“The most significant things were nonpulmonary aspects,” Vedanthan says. “What we now call quality of life, these [scores] improved significantly. So they felt better, were less anxious, were able to handle minor attacks much more positively and were sleeping better. All those compared to the non-yoga group improved a lot, which is significant. We concluded that yoga can be a good adjunct to therapy—it doesn’t replace medicines, but it’s a good thing for people with asthma to practice yoga on a daily basis.

“In yoga literature, there is a certain kind of breathing called chair breathing techniques,” Vedanthan explains. “These are relaxation techniques, which they claim helps asthma attacks. So we took a group of asthmatics and provoked [their asthma with] an exercise challenge, attained a certain pulse rate, and measured their lung functions [to] see what happened. We found that six out of eight got to baseline levels much quicker with the chair breathing techniques and their asthma symptoms abated a lot faster without the use of medication.”

Vedanthan has also studied the benefits of yoga for chronic obstructive pulmonary disease (COPD) patients.4 “We took 11 patients ages 61 to 79. They were taught yoga breathing techniques by a teacher and practiced at home with the help of an audio tape. They were all on oxygen, from 1 to 3 lpm. Baseline oxygen values on O2 were obtained, then O2  was discontinued. Within a few minutes, the range of desaturation was anywhere from 82% to 92%. Then we had them perform the yoga techniques and O2  saturations started rising at 10 minutes and 20 minutes to figures of 92% to 94% without oxygen,” Vedanthan says. “Ten of the subjects felt a lot better subjectively and felt relaxed overall. One subject could not tolerate being off O2   but was better subjectively after using yoga breathing techniques. After the study was completed, they kept on coming back saying they wanted to do it again. So we had them continue doing it. Lung functions showed no change. So basically, what we thought was true—these breathing techniques can improve oxygenation. It probably would benefit patients with COPD and may be useful in reducing the O2  needs in these patients by improving their breathing technique. Most of them just panic and don’t know how to breathe.

“Even if I don’t find objective measurements, they subjectively feel better,” he continues. “That is a common thing we find in all these groups. We thought it may be a good part of pulmonary rehabilitation, and further studies are needed.”

Sapna Patel, a certified yoga instructor, works with some of Vedanthan’s patients and specializes in yoga for geriatric patients. She has observed that one of the most important aspects of yoga for asthma and COPD patients is that “they develop an increased capacity to relax and control their breathing. They learn that they don’t have to let their breathing control them and that they can take charge of their breathing.” As with any technique, she emphasizes that yoga requires regular practice in order to be effective.

Chair Breathing
Chair breathing is an asana specifically recommended for patients with COPD and asthma where the patient sits on a mat in front of a folding chair, with legs stretched forward and resting their arms on the seat. They tighten all the muscles of the body, then progressively relax each part locally (progressive relaxation). Moving the head backward and forward slowly, the patient should repeat the exercise five times. Next patients move their head backward while inhaling slowly and deeply, then move their head forward and down while exhaling slowly and completely. This step is repeated five times.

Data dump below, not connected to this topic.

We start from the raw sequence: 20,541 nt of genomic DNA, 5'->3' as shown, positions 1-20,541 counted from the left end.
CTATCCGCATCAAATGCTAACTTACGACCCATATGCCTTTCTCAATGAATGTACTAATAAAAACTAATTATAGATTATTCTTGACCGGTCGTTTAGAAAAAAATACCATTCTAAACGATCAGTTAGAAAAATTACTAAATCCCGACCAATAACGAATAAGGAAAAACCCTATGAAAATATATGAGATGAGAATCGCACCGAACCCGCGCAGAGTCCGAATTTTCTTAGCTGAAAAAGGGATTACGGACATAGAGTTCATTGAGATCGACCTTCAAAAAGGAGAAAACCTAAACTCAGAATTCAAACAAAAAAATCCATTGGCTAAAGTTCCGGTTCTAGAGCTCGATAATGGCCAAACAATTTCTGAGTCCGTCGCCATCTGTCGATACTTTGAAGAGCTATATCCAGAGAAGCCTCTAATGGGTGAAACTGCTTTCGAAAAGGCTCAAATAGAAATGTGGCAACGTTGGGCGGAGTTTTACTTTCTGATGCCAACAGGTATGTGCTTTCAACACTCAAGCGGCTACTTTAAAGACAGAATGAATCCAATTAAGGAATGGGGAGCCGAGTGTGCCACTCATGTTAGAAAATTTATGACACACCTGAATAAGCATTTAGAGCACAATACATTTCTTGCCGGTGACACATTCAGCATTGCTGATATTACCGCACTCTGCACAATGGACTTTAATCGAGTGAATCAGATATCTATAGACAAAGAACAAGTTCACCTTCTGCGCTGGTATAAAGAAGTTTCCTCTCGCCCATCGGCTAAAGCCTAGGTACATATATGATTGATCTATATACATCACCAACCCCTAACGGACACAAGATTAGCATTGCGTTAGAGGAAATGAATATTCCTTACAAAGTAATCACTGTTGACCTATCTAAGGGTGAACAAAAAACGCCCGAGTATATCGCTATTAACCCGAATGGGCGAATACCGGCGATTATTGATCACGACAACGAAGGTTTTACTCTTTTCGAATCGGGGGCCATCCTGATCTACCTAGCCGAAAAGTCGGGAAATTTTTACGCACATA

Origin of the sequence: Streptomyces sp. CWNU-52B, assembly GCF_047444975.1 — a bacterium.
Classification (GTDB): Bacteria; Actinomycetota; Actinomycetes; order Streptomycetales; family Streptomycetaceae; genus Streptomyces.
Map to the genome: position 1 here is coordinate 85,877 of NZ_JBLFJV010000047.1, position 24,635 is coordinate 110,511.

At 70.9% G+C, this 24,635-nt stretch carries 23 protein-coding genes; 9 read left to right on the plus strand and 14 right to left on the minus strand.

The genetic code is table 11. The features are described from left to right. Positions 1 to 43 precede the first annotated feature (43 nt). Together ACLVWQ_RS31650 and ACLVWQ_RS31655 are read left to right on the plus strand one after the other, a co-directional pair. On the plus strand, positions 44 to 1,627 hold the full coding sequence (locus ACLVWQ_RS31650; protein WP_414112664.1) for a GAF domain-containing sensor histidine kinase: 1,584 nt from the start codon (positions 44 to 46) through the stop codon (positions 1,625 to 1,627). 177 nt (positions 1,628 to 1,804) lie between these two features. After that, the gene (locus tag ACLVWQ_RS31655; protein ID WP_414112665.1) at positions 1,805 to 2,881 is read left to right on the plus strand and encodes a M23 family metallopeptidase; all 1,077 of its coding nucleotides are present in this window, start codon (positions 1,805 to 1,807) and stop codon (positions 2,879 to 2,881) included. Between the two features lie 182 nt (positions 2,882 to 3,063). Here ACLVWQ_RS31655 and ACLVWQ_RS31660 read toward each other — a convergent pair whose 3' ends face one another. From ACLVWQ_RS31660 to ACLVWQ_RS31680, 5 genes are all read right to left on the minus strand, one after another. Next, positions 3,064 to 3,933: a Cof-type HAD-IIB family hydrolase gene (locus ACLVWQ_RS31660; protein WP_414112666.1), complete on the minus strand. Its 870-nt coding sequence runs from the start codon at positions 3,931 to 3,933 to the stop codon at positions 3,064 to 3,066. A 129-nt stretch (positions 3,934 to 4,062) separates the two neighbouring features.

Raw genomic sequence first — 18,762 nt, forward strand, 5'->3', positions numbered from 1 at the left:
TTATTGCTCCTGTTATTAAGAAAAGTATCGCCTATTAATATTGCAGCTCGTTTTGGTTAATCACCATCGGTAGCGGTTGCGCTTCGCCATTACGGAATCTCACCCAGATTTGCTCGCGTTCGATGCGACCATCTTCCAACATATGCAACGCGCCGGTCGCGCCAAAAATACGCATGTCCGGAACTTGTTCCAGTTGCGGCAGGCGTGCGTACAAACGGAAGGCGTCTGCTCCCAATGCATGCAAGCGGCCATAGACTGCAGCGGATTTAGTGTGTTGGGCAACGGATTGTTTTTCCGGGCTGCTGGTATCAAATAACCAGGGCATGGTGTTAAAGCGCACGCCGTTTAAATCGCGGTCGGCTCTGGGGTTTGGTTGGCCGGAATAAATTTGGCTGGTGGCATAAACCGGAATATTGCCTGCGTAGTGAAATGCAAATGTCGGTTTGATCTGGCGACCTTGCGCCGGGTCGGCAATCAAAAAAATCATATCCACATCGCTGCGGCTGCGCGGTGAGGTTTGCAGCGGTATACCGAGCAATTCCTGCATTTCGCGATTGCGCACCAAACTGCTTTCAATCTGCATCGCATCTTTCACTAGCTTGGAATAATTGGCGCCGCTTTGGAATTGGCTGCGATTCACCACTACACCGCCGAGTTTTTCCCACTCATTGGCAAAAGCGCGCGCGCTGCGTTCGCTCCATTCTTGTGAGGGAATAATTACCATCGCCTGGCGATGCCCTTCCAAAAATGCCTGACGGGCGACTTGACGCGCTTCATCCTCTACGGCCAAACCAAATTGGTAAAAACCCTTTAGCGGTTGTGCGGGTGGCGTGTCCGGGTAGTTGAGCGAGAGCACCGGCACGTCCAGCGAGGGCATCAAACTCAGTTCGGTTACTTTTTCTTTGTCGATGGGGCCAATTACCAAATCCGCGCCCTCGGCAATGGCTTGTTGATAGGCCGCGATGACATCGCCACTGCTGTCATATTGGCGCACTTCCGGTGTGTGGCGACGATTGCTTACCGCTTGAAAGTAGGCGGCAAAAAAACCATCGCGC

This exercise includes performing the previous maneuver while chanting “Ah” in a low tone while moving the head forward and down. This is repeated five times. Next, patients perform the above maneuver but chant “MM” in a low tone while moving the head forward and down. This is repeated five times.

If therapists place their hands on the rib cage of a person performing this technique, they can actually feel the percussive vibrations created when these exhalation maneuvers are performed. Chair breathing is not a replacement for bronchodilators, but can be used as a helpful coping technique when managing an asthma episode.

The United States Yoga Association, in cooperation with Kaiser Permanente and St Lukes Hospital, San Francisco, has developed a program called Yogasthma, which promotes a holistic approach to asthma management. Program director Sandy Wong-Sanchez says that the Internet component of the program was inspired by the need to make asthma information available to children and families outside the classroom. “The last thing you want to do is take them out of class” to access asthma information, she notes. Yogasthma outlines “Seven Steps to Asthma Control,” including asthma education, pranayama, asanas, proper use of medications, dietary recommendations, clean personal space (including fresh air), and relaxation techniques. Its Web site (www.usyoga.org) provides clear directions for learning yoga techniques and addresses each of the topics in an effective format.

As the benefits of yoga practice become better documented, the opportunity to integrate yoga techniques into standards of practice becomes apparent. “All the major alternative medicine systems approach illness first by trying to support and induce the self-healing processes of the person. If recovery can occur from this, the likelihood of adverse effects and the need of high-impact, high-cost interventions are reduced. It is this orientation toward self-healing and health promotion (salutogenesis rather than pathogenesis) that makes alternative medicine approaches to chronic disease especially attractive.”1 As respiratory patients become interested in considering the benefits of a more healthy lifestyle and integrating natural techniques to manage their conditions, RCPs have an opportunity to help them learn about the potential benefits of yoga as an adjunctive therapy. They may find that “the simplest and most powerful technique for protecting your health is absolutely free—and literally right under your nose.”2

WolfeJohn Wolfe, RRT, is a respiratory care professional in Fort Collins, Colo, and serves as the chairman for the Northern Council for the American Lung Association of Colorado.